The managing director of Irish Water has said the utility is ultimately responsible for the failure at a Co Wexford treatment plant.
Unsafe water leaving the Gorey plant over a five day period recently led to 52 confirmed illnesses and a number of hospitalisations.
Niall Gleeson, managing director of Irish Water, said “our management, Irish Water is ultimately accountable. What we need is the control and the oversight”.
Minister for Housing and Local Government Darragh O’Brien met with senior figures from Irish Water, Dublin City Council, and Wexford County Council to discuss the matter on Saturday morning and said the failures were “concerning and unacceptable”.
At Gorey, the incident arose from a power failure and a chlorine pump failure, resulting in water leaving the plant and entering the public supply without the appropriate level of disinfection.
There was also an issue at a water treatment plant at Ballymore Eustace, which serves parts of Co Dublin. This plant, which serves 877,000 customers in the greater Dublin area, produced unsafe drinking water for a period of up to 10 hours on 20th-21st August, due to the loss of a cryptosporidium treatment barrier compounded by inadequate disinfection.
Irish Water will now carry out audits of the largest 20 treatment plants across the country.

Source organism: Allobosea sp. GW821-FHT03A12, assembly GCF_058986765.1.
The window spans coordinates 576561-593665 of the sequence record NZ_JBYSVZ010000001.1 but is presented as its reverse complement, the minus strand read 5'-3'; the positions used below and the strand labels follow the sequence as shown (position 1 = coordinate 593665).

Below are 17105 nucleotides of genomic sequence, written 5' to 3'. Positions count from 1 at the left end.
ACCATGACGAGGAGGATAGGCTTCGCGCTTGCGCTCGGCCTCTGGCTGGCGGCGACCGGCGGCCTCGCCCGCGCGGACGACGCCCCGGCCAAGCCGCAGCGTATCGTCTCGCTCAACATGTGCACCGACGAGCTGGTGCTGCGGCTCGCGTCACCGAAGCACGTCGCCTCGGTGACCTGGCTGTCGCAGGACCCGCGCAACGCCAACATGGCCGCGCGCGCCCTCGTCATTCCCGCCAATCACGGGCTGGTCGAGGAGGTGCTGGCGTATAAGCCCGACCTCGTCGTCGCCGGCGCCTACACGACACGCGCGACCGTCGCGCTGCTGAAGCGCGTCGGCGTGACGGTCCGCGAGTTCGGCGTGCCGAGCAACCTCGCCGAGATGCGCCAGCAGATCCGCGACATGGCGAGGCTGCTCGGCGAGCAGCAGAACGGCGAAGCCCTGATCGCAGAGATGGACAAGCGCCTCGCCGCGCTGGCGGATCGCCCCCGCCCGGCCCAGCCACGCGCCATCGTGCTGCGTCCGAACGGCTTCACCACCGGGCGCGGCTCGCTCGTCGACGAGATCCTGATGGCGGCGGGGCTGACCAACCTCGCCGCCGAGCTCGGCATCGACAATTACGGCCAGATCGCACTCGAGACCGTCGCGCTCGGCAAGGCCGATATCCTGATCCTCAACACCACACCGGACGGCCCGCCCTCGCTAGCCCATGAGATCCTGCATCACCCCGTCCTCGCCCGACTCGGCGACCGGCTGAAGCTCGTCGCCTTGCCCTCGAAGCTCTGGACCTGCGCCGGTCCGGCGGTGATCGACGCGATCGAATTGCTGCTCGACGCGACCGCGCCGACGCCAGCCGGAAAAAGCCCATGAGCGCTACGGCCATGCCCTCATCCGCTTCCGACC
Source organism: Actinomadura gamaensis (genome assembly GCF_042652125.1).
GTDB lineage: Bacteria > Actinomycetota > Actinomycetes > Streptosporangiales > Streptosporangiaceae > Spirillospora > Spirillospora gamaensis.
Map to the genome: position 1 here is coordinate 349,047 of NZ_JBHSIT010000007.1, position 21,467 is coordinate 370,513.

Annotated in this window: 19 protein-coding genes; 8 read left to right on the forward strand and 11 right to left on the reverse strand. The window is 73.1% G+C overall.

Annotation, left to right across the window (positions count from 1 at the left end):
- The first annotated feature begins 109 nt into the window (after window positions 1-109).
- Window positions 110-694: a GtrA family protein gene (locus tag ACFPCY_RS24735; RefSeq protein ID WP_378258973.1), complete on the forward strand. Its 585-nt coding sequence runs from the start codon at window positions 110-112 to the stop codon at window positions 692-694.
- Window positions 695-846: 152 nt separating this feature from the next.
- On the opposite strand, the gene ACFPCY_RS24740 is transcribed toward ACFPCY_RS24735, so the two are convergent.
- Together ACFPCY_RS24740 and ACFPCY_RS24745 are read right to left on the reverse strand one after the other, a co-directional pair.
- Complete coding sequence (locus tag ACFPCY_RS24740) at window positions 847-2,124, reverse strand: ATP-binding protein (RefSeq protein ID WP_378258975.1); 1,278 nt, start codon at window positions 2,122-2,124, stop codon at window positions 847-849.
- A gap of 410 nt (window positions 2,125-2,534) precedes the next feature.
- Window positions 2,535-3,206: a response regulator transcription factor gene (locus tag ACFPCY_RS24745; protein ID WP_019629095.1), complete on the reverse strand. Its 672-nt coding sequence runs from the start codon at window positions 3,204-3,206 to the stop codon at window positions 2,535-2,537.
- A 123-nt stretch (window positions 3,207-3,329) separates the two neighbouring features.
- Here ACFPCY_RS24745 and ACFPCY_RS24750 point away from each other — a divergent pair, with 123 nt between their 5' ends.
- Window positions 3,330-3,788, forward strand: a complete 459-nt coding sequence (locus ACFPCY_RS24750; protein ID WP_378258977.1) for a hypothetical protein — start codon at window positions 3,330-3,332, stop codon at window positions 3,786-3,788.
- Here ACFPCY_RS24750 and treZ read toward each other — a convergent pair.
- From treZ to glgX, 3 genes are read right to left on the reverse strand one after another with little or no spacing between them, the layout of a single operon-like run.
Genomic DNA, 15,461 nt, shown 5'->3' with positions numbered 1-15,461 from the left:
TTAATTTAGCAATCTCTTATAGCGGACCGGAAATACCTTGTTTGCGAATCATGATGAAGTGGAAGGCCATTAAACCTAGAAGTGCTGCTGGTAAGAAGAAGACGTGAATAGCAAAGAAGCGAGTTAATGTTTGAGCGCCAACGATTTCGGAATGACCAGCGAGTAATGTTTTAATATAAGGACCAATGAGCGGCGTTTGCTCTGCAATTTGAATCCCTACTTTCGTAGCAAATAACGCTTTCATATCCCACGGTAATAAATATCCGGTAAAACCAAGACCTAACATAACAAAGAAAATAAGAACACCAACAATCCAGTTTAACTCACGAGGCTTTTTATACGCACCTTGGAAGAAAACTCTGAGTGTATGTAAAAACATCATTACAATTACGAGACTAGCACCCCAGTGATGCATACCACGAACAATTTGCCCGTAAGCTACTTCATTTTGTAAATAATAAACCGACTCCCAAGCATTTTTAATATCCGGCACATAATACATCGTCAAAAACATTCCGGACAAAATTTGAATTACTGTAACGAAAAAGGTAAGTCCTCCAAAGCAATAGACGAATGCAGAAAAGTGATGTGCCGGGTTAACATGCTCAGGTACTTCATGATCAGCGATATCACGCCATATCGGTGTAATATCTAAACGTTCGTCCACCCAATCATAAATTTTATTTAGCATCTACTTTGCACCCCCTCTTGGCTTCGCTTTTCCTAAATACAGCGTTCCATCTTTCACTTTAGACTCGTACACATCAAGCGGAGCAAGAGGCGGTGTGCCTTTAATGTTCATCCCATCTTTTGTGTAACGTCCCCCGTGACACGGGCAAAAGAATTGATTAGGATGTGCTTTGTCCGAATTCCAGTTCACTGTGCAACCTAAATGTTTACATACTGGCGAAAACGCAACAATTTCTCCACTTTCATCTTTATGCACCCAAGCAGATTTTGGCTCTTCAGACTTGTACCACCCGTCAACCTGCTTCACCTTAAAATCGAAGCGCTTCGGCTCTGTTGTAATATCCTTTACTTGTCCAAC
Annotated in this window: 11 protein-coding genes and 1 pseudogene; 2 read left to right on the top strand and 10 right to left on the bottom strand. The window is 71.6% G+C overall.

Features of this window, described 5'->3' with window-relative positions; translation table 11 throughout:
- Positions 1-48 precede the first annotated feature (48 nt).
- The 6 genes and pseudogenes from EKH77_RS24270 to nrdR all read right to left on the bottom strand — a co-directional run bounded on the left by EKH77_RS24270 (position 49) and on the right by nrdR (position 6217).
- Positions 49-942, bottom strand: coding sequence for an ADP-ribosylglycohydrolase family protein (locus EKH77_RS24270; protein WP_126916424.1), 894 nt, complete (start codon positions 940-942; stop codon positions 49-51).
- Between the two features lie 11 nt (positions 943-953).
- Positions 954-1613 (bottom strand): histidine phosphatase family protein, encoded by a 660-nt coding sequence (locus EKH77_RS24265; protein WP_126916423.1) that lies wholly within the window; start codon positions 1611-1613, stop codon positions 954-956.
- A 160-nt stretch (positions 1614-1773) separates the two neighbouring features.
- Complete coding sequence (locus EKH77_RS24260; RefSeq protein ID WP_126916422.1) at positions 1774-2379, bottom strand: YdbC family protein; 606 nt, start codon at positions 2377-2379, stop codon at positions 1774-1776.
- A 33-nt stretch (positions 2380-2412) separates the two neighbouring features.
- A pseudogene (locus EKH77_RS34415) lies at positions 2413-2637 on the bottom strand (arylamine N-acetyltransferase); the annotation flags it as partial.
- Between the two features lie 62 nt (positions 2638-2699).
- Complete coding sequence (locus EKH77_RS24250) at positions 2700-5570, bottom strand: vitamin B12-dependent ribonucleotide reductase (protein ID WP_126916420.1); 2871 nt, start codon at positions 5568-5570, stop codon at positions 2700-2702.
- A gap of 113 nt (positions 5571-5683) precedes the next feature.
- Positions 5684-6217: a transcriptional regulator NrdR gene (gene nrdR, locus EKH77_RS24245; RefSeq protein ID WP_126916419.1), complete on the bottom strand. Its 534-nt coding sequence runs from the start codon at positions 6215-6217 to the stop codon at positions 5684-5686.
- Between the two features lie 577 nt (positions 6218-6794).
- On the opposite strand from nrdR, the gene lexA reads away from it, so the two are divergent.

Explaining the sequence of events at the Co Wexford plant, Mr Gleeson said:
“We were first notified on August 26th that there was an issue. We immediately notified the EPA and the HSE on the issues. I guess at that stage the problem had been resolved. Wexford County Council had resolved the problem.”
“At that point the untreated water had been in the system, but had flushed through so there was no advantage in putting on a boil water notice.
“The issue here is we should have been informed by Wexford County Council as soon as the incident happened. I know they had some communications issues with their own operational staff around the issue, but that is what we are investigating now, that is what we are working on. We are trying to understand exactly what happened, why there was a failure in communication.
“Our aim is to prevent the incident happening again, or anything like this happening again, but that if it does happen that it is communicated straight away to us and we can take action with the EPA and the HSE to inform the public and issue boil water notices if that would be necessary,”he told RTÉ’s Morning Ireland.
Mr Gleeson said there were “issues” with the processes at the plant, with alarms, and secondary indicators which “should have been picked up.”
He said protocols were not followed and that Irish Water was talking to local authorities make to sure they understood protocols.
“We accept the criticism of the EPA and the minister,” he said.
“Our management, Irish Water is ultimately accountable. What we need is the control and the oversight. We want to have a single organisation that is responsible for water services in Ireland and that is what we are working towards.
“We would Like to apologise to all customers. These incidents certainly shouldn’t have happened. We should have communicated quicker. We should have dealt with the HSE and EPA to agree necessary steps. There was a failure there, and we are taking steps to make sure those failures don’t happen again.”